Continuing, the circle drawn in dashed lines in FIG. 8 represents the approximate portion of the anvil adjustment shaft 70 that is shown in FIGS. 9 and 10A-10C. Focusing now on FIG. 9, the ramp portion 74 a of screw surface 74 may lead into at least one dwell portion. As illustrated and in at least one embodiment, the screw surface 74 may further comprise three dwell portions, first dwell portion 74 b′, second dwell portion 74 b″, and third dwell portion 74 b′″. Rotation of the anvil adjustment shaft 70 about its longitudinal axis may cause the screw surface 74 to pass along pin 75 (see FIG. 5) such that the shaft 70 translates with respect to the body 10 (again, see FIG. 5). Further, as the shaft 70 is rotated clockwise CW, for example, the screw surface 74 may move along pin 75 such that the pin 75 contacts the ramp portion and then the first dwell portion 74 b′. Then, as the shaft 70 is again rotated clockwise CW, the pin may contact the second dwell portion 74 b″. Thereafter, additional rotation of the shaft 70 clockwise CW may cause the pin to contact the third dwell portion 74 b′″. As will be explained in more detail below, each dwell portion may be at a different angular configuration compared to the ramp portion 74 a.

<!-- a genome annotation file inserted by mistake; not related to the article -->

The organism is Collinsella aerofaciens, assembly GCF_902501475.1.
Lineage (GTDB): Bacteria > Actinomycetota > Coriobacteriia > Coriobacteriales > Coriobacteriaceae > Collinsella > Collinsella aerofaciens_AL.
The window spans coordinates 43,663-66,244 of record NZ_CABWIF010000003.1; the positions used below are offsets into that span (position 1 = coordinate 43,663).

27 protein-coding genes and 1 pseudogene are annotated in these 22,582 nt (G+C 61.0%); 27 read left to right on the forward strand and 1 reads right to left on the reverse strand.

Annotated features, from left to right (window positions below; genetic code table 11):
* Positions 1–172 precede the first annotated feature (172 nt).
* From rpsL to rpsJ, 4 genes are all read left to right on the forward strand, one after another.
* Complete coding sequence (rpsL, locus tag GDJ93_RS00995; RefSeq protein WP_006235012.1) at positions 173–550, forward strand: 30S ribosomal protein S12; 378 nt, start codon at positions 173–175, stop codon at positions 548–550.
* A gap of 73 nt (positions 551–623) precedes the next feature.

Further, each dwell portion 74 b′, 74 b″, and 74 b′″ may be at a different longitudinal position along anvil adjustment shaft 70 to provide predetermined, discrete staple forming heights. For example, referring to FIG. 10A, the first dwell portion 74 b′ may be at a first distance L1 from a transverse ledge 77 of the shaft assembly. The second dwell portion 74 b″ may be at a second distance L2 from the transverse ledge 77, and the third dwell portion 74 b′″ may be at a third distance L3 from the transverse ledge 77. Any reference point or plane, including transverse ledge 77 may be used to establish the aforementioned distances. In any event, the first distance L1 may be greater than the second distance L2, which may be greater than the third distance L3, or L1>L2>L3. Alternatively, although now shown, the distances may be in other comparative orders, such as L1>L3>L2, L2>L1>L3, L2>L3>L1, L3>L2>L1, or L3>L1>L2. Further, each of the dwell distances L1, L2, and L3 may be uniform over their respective dwell portions 74 b′, 74 b″, and 74 b′″. In other words, referring to FIG. 10B, for example, while the screw surface's ramp portion 74 a may slope at a ramp or helix angle α of less than 90 degrees relative to the adjustment shaft's longitudinal axis L, each dwell portion (e.g., 74 b″ in FIG. 10B) may be substantially perpendicular to the longitudinal axis L, or define an angle θ that is approximately 90 degrees with respect to the axis L. Further, referring to FIGS. 9 and 10A-10C, the dwell portions 74 b′, 74 b″, 74 b′″ may otherwise be steps defining predetermined, discrete staple heights, as discussed below. When measuring the aforementioned angles with respect to longitudinal axis L, it should be understood that such measurements may be made with respect to a plane that is tangential to a portion of screw surface 74 and that plane's intersection with longitudinal axis L, which, for the purposes of clarity, is shown over the length of the anvil adjustment shaft shown in FIGS. 10A-10C. For example, referring to FIG. 10B again, helix angle α is defined between tangential plane “TP,” that is perpendicular to the plane of the page of FIG. 10B, and longitudinal axis L.